Rest Is Just Sql Reinvented

Take a look at these definitions:

Is the similarity just a coincidence?

"[A]ny desired computational communication pattern" is a gross exaggeration of what REST and SQL support.

REST is not a standard, nor a protocol, nor a language. It is a collection of characteristics that may or may not be present in a distributed system. HTTP, as it is typically used, is one example of REST. Arguably, SQL (as it is typically used, not the language itself) is another. The HTTP protocol and the SQL "protocol" have similar RESTful characteristics, as follows:

The similarities between the two are probably a natural result of designing distributed systems for minimal coupling, relative simplicity, and maximal opportunity for standardisation. If you were going to build a distributed system from scratch, whether to exchange documents (HTTP and the Web), facts (SQL and DBMSes), or something similar, a RESTful style -- whether you'd heard of REST or not -- would be a probable outcome of rational engineering for certain categories of distributed application.

However, a RESTful style will be a result only if the designer is concerned mostly with exchanging 'static' things (like documents, snapshots of facts or state, etc.). If the designer is concerned more about systems that are continuously updating, changing, and interacting, then one is more likely to see either PublishSubscribeModel (such as DataDistributionService), DataflowProgramming, or some other style more suitable for realtime low-latency updates, EventDrivenProgramming, and potential DeltaIsolation. Further, if data fusion of large data streams or command-and-control under disruption tolerant conditions are required, then even the above models won't fully suffice: one really needs the ability to embed agent services near the remote resources, and thus upgrade protocols and remote services on-the-fly in ad-hoc manners, to accommodate hostile and resource-limited network conditions.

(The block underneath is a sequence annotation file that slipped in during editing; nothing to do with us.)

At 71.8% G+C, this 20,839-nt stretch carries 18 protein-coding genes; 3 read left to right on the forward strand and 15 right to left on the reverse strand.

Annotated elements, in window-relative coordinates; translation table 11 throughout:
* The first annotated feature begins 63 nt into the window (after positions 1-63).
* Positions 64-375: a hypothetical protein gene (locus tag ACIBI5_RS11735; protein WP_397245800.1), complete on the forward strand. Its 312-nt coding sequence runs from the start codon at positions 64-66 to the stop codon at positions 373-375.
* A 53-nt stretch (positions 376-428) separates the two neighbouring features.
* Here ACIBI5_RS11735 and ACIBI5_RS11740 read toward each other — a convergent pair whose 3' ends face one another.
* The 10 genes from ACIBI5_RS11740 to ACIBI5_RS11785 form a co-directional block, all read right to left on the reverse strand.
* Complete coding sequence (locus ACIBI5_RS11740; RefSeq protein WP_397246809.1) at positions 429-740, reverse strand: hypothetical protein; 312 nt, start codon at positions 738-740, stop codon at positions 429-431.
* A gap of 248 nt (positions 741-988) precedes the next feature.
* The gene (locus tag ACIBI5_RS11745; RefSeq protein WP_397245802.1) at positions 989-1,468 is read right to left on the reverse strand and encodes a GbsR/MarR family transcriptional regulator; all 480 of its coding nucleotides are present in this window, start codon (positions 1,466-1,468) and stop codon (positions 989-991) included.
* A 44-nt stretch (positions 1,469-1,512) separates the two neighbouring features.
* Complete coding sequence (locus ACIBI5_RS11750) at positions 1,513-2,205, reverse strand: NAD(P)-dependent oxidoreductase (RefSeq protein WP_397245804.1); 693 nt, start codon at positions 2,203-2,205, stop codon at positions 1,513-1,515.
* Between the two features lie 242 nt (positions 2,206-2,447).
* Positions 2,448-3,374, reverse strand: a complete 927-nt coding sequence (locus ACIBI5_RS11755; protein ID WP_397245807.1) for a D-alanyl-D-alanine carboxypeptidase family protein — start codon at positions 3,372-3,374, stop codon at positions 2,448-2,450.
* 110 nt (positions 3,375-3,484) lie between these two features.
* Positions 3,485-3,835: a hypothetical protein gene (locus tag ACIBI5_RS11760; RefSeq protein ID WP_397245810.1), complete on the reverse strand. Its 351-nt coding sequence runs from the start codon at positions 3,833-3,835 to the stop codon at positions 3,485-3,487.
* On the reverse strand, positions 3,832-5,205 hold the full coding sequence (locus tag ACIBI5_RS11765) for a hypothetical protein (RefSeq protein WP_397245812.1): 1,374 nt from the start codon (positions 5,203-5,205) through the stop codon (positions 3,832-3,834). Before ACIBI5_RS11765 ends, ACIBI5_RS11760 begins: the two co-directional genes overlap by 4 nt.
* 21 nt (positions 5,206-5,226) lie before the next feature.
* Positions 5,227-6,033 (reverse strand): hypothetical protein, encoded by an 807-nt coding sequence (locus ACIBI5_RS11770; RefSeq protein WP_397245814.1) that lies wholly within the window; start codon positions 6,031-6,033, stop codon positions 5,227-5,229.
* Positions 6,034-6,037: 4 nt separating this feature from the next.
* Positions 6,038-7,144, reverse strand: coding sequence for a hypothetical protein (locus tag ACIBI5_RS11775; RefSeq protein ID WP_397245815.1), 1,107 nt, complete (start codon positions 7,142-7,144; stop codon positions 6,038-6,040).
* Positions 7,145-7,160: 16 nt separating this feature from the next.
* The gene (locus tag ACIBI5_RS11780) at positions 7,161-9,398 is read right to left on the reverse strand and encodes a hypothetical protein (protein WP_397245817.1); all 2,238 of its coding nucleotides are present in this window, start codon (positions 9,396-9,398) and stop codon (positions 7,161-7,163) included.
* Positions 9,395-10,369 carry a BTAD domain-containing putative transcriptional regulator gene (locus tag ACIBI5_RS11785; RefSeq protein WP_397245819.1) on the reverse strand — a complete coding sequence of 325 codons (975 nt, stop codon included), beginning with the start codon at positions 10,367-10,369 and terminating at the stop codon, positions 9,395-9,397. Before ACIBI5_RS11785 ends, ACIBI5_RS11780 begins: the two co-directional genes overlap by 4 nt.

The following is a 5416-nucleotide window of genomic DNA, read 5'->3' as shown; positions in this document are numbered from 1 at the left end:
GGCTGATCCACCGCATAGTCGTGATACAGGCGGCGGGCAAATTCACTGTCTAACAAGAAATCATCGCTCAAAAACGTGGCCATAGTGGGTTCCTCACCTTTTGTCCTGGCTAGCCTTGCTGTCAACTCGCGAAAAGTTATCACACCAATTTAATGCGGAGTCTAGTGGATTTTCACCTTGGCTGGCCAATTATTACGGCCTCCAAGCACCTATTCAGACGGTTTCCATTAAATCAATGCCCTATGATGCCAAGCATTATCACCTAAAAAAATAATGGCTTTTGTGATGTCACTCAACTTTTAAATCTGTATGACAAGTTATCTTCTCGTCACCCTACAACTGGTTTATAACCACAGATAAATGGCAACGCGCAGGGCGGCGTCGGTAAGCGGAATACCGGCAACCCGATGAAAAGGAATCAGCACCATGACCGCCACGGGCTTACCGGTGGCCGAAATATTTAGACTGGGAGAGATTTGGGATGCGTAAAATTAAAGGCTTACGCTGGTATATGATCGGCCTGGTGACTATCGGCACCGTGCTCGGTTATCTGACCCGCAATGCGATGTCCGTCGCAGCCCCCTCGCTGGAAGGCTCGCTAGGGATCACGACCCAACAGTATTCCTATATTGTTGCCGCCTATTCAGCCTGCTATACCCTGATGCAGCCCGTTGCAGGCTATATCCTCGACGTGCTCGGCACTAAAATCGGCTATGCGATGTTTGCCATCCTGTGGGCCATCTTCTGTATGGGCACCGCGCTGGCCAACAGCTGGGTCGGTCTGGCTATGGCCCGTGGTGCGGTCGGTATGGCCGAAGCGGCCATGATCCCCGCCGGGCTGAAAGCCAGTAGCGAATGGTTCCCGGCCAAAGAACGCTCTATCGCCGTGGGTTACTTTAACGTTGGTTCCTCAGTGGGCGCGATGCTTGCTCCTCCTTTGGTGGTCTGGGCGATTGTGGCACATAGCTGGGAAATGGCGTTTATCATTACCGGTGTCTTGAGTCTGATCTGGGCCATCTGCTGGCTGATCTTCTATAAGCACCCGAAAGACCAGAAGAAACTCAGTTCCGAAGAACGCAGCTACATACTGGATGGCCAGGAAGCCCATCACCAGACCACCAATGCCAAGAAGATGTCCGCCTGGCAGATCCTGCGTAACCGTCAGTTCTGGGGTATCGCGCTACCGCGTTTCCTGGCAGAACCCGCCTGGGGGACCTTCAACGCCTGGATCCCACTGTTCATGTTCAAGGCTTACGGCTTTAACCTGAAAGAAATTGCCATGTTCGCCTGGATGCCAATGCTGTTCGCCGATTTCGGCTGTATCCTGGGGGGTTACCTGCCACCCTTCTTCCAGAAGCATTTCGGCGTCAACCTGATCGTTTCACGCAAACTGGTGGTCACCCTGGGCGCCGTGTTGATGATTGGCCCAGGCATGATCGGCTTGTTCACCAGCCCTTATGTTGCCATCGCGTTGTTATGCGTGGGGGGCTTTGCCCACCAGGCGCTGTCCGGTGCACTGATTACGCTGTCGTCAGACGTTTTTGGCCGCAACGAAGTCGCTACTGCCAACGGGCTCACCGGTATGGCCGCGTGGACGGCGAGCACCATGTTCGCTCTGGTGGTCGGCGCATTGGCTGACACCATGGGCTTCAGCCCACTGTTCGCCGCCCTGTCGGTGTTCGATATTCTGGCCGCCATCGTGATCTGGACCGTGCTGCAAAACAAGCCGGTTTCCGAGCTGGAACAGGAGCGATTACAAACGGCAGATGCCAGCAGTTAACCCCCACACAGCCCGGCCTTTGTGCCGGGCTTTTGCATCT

A RESTful style comes from a set of assumptions that hold less and less well as systems become ever more interdependent. Can't tell you the number of times I wanted SQL to push realtime insert/delete/update modifications back to subscribers to ad-hoc queries...

For more about SQL see also ReinventingTheDatabaseInApplication, RestArchitecturalStyle, RestArchitectureDiscussion, EmbraceSql, KissWebServices

For more about X is Y see also ApiIsLanguage, DomainSpecificLanguage, GeneralApi, GreenspunsTenthRuleOfProgramming, GreencoddsTenthRuleOfProgramming

See OpenDataProtocol for a possible practical realworld example of RestIsJustSqlReinvented...

AugustZeroSeven, MarchZeroNine

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